How consumers view the JD Power Report

Essay by msbonnielaneUniversity, Master'sA+, July 2005

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Webster defines 'quality' as "Having a high degree of excellence" or "an inherent or distinguishing characteristic". But some consumers define quality under different standards. When it comes to car buying, some consider the 2,000 page JD Power report the bible of the car industry. This report states the ranking system of car manufacturers every year. "It is particularly useful for advertisers wishing to target owners of specific types of cars, trucks/SUV's or imported vehicle owners in the USA."

Some manufacturers spend millions in upgrades to factories and designs in order to make or improve their score on the JD Power List. (White and Shirouzu) The survey (on which they base their report) is sent to almost 200,000 new car buyers upon the first ninety days of ownership. The contents of the survey covers whether the car was purchased or leased, other vehicles they considered purchasing, what other household vehicles they owned, demographics and lifestyle aspects.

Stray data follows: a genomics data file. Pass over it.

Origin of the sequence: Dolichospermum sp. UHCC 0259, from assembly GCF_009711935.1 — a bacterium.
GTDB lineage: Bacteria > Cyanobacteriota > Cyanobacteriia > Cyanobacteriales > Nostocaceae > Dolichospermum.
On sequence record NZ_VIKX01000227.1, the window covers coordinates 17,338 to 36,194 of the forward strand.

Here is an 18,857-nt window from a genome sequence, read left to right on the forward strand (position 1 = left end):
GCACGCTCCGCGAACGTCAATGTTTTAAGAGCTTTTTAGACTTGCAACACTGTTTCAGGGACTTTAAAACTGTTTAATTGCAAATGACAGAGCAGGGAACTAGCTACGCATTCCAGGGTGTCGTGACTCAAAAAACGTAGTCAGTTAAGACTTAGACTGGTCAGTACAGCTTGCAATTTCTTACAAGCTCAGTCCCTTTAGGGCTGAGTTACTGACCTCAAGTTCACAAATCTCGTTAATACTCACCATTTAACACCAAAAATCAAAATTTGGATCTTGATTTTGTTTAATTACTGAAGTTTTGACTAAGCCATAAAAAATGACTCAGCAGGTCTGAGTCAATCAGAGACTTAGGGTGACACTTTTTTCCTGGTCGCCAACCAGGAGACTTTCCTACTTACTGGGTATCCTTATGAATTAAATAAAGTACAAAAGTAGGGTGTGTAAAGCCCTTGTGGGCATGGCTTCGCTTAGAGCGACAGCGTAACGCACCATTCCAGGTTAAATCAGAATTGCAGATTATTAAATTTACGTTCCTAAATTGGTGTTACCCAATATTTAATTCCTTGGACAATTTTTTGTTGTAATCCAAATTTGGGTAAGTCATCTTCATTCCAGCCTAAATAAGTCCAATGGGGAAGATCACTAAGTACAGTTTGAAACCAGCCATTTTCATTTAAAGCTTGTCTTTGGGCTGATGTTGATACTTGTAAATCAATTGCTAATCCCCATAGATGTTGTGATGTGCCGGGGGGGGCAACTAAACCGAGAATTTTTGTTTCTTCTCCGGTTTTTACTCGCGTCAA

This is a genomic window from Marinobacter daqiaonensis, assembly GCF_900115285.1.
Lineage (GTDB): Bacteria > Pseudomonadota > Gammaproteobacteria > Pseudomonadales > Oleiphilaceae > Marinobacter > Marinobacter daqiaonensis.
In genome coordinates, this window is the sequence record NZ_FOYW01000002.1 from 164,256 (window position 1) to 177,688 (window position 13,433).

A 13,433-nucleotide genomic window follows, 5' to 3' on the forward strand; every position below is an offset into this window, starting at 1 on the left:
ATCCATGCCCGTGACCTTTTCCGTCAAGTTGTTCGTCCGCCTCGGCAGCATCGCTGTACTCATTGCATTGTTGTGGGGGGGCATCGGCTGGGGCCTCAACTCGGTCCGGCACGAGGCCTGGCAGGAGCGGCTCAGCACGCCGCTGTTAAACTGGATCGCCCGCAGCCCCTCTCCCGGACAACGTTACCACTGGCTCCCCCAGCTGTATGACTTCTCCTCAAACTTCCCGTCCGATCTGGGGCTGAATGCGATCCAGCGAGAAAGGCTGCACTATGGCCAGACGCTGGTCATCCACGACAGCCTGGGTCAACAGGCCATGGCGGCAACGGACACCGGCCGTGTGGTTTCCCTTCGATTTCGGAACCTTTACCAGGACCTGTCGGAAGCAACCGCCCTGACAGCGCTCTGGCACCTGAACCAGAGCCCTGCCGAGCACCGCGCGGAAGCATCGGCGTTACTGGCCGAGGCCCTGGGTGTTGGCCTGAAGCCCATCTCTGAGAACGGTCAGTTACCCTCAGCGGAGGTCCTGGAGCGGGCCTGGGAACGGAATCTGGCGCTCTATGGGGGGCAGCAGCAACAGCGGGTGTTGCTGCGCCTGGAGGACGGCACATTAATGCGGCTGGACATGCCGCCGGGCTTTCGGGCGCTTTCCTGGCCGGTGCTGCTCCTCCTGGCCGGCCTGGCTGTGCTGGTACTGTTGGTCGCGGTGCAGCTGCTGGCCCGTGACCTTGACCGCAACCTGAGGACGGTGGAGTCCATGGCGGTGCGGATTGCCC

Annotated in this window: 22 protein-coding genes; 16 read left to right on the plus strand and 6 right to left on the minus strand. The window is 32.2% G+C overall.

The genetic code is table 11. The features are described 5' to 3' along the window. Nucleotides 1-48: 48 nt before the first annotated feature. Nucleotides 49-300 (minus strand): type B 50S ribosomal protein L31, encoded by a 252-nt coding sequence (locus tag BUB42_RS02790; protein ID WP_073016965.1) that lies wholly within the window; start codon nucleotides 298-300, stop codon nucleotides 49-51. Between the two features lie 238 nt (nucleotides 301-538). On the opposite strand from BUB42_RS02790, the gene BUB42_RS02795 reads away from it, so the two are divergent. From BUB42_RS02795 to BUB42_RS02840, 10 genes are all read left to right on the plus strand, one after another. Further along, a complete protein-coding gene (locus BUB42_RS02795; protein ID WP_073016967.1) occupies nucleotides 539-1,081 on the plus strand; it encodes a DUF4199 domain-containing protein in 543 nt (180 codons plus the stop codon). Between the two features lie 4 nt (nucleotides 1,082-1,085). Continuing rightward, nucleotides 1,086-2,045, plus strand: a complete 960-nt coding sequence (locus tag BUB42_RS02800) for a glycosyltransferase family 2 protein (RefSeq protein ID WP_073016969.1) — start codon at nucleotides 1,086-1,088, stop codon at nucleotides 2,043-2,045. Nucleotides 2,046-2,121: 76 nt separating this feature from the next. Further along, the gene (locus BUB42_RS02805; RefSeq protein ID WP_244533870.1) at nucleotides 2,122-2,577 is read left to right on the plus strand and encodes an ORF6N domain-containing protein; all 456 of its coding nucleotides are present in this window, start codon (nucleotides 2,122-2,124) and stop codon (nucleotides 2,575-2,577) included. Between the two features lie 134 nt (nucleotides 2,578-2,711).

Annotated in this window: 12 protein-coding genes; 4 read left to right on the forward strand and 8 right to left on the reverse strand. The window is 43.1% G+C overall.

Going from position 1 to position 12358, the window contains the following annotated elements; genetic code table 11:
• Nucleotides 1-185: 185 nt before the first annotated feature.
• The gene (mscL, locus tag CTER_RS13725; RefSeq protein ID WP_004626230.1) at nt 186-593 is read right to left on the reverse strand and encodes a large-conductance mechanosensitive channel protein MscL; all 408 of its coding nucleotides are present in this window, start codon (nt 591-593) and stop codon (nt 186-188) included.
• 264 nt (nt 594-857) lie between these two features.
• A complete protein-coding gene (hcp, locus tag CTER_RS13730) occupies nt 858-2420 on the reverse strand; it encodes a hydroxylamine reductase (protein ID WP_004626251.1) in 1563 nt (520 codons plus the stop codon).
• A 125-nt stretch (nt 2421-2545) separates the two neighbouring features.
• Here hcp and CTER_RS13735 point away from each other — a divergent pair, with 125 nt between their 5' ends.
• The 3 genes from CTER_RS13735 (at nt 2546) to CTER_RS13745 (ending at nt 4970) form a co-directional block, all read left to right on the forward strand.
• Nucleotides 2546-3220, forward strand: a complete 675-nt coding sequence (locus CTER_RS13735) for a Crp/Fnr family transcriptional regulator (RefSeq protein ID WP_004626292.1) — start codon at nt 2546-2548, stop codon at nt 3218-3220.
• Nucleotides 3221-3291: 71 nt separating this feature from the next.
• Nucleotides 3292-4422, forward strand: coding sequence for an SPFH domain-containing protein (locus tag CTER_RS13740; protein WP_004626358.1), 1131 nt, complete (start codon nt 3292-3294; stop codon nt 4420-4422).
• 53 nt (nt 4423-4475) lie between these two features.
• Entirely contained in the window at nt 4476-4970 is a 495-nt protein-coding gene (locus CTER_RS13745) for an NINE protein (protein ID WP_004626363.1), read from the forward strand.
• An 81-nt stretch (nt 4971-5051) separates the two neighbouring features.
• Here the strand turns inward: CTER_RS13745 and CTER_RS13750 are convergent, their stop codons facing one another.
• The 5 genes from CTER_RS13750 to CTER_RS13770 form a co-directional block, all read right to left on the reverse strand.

From floor mats to engine malfunctions, the survey asks owners about the possible little problems they have encountered to their biggest complaints. Last year a primary complaint included "excessive fuel consumption" (White and Shirouzu). This was not surprising seeing that over the last few years SUV sales have been steadily increasing along with gas prices. Some consumers gauge JD's initial quality report on what they will buy that year, while others who are looking for long-term durability are left to assume. "Just because a vehicle performs well in initial quality, it may not perform as well in long-term durability, and vice versa." (White and Shirouzu) The report does not cover vehicles that score well in durability.

Not only do the findings of JD Power and Associates give car manufacturers certain bragging rights but it also raises the value of their cars. How many times have...